The Essex Police Estates Strategy 2018-2023 describes our vision and ambition for the police estate for the next five years, reflecting our commitment to provide an effective and efficient estate that supports the work of the force across Essex at a local and countywide level and helps to keep our communities safe.
The very nature of policing – the changing demands of crime, the evolving investigative and scientific opportunities to help victims and indeed the changing types of crime being experienced by communities – means that policing must always be proactive and responsive for the communities it serves. The police estate too can never be a fixed asset and it must be fit for the purpose of policing today and tomorrow.
Just as policing is changing, so too is the technology that makes a big difference in many aspects of our daily lives. Using technology better not only gives police more time to fight crime, it allows the force to be more efficient and reduces our need for physical space. Officers are now able to do more without returning to police stations and can respond from within the community, where people need them to be. Even though we are now successfully increasing our numbers of police officers and volunteers, the focus on working in the community and within partnerships means we still have too much space, often of the wrong type and in the wrong locations.
Most of this strategy won’t come as news to people in communities across Essex. As Police, Fire and Crime Commissioner and Chief Constable, we have taken decisions about the police estate that have at times been unpopular but they have been necessary to deliver more effective and efficient policing for the communities we serve. We recognise the emotional and historical ties that bind many of our older buildings to the communities in which they stand but we must balance that legacy with a responsibility to build a sustainable and modern estate for the future.
Our shared commitment is that the strength of Essex Police – and the first and best use for available police funding – is in its people and its operational capacity, not in buildings. To that end we have been moving out of the older and inefficient estate releasing funds for investment in our remaining estate and the new technology we need for the future.
Being visible and accessible across Essex remains a key priority and is a vital part of effective community based policing. We will continue to take a modern and collaborative approach to local activity, keeping operational police officers close to the heart of the communities of which they are part. We will do this through modern technology like the ‘Mobile First’ programme and working alongside partners through local community hubs. Making better use of partnership work with other organisations is essential because it is only by working together that we will solve some of the longstanding issues in society that we cannot tackle alone.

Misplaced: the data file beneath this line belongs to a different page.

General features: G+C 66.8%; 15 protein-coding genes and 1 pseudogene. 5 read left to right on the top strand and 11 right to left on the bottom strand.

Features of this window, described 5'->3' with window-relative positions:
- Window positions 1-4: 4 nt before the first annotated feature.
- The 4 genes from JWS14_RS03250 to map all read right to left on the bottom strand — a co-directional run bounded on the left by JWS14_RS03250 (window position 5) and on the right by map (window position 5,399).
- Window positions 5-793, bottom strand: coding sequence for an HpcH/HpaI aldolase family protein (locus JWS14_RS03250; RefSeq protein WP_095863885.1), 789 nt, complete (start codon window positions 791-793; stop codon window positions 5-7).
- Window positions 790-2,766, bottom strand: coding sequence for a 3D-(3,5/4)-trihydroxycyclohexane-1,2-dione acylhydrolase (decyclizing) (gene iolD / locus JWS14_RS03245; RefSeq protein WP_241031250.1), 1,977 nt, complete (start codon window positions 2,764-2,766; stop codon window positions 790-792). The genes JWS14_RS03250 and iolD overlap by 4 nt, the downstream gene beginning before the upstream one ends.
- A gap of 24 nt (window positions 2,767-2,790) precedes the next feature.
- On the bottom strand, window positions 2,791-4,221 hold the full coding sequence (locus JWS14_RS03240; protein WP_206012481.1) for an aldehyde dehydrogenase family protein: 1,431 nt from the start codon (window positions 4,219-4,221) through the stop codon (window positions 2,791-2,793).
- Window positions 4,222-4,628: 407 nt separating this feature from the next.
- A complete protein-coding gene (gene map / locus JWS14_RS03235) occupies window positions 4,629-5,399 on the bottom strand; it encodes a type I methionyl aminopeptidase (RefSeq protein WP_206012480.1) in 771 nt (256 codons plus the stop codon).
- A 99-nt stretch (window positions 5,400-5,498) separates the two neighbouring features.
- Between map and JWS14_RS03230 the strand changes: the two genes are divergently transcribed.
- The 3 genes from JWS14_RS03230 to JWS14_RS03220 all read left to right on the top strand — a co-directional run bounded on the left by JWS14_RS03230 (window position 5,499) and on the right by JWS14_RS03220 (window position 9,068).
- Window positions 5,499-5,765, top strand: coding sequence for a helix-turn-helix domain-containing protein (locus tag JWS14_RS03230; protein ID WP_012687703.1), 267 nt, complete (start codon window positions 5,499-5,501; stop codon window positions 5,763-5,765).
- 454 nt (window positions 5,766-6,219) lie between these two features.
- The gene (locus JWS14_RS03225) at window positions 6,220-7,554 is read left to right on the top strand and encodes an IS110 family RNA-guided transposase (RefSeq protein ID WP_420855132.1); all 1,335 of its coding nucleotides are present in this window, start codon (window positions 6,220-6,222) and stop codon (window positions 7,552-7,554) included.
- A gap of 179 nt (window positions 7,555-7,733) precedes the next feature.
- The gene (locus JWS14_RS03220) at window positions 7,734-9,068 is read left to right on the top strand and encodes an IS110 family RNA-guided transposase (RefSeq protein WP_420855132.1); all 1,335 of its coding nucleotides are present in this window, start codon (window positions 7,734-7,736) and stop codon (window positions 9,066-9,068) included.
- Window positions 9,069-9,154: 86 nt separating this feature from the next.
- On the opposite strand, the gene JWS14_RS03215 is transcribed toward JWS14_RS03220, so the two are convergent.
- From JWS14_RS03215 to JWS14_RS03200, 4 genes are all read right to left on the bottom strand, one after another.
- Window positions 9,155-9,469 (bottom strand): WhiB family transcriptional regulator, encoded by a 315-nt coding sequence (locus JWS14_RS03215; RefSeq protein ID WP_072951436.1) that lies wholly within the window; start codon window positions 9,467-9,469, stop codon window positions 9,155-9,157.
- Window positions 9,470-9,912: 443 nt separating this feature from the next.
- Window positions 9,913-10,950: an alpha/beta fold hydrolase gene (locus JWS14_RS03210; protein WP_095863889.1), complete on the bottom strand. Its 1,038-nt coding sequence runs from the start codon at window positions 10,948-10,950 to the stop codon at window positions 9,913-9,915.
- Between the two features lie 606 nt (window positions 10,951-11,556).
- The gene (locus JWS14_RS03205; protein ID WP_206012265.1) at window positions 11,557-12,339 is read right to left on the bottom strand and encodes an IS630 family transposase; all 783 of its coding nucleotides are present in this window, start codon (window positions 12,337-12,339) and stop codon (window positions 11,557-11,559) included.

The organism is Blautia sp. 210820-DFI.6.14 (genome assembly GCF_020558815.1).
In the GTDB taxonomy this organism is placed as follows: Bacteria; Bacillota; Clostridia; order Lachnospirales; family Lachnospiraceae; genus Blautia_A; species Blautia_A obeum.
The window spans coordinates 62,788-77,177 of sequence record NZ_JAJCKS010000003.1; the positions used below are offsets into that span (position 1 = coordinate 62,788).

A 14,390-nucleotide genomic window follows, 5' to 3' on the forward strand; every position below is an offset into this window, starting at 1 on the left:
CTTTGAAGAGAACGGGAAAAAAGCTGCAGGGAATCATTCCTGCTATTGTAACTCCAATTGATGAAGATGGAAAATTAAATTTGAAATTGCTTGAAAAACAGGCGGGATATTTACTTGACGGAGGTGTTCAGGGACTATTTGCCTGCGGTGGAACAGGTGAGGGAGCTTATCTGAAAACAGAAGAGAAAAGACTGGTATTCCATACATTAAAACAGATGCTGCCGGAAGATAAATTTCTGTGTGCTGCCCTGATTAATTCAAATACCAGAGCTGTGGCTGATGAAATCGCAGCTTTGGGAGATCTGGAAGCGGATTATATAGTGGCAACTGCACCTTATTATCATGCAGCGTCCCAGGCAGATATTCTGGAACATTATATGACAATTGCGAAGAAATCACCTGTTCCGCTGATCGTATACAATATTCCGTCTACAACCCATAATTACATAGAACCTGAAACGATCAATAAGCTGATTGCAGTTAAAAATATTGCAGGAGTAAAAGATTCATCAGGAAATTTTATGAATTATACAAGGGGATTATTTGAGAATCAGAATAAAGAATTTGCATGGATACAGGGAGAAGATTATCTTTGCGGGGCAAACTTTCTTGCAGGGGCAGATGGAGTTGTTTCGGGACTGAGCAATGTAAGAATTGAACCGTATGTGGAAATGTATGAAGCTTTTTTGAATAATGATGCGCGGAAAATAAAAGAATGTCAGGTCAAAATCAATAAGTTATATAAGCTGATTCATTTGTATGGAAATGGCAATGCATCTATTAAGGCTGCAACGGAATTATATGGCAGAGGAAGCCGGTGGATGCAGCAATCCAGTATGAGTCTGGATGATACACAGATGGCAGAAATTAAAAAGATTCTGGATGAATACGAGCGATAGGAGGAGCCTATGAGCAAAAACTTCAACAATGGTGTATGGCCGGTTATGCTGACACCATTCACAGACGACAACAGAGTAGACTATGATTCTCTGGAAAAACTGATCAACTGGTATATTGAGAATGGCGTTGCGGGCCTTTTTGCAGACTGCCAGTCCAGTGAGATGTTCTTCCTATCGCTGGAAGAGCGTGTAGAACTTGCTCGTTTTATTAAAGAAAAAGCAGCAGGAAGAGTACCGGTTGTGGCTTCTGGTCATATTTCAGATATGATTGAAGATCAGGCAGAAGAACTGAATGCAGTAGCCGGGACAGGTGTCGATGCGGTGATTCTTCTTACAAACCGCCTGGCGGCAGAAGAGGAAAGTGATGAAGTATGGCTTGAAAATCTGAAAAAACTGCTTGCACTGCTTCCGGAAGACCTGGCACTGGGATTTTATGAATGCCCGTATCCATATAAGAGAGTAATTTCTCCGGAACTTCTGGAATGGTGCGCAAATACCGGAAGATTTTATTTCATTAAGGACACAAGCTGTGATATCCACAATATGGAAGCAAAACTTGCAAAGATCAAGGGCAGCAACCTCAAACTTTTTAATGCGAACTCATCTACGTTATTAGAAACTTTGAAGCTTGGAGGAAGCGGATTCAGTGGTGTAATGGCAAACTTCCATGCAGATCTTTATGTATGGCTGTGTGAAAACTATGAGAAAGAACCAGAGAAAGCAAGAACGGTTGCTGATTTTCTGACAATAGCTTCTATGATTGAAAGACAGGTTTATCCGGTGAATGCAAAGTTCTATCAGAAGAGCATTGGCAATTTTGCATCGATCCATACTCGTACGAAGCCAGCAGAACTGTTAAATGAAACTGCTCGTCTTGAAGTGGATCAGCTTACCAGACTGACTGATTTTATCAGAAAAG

We already have some outstanding community hubs such as at Southend and Tendring, providing space in the heart of communities from where we now deploy operational officers. Our recent location of an operational police office to Brentwood Borough Council offices provides another example of working with local councils to bring policing into the heart of the community. Further opportunities will come with other local authorities and importantly through the joint governance of Essex Police and Essex County Fire and Rescue Service under a single Commissioner. This new relationship is already accelerating collaborative opportunities and we will explore more of them. For instance, working together with our partners has attracted £100,000 of One Public Estate (OPE) funding to support the development of our estates collaboration projects between the emergency services in Essex. As we modernise facilities, the ability to reap the benefits of sharing space increases. Locally, regionally and nationally we are now connected and collaborating in ways which would not have been possible only a few years ago.
Our role – as Police, Fire and Crime Commissioner and Chief Constable – is to be effective and forward-thinking guardians of a police estate that is ready to meet the demands of the next generation and beyond and to work for, not against, the people who work in it. It is to ensure that a countywide service is in place and that local communities have a local, visible and accessible policing resource able to respond to their local policing demands. It is also to make sure that we deliver as much funding to frontline operational policing as possible rather than pour money into maintaining buildings that have long since ceased to be viable for the demands of modern policing.
We believe this strategy will take us there.
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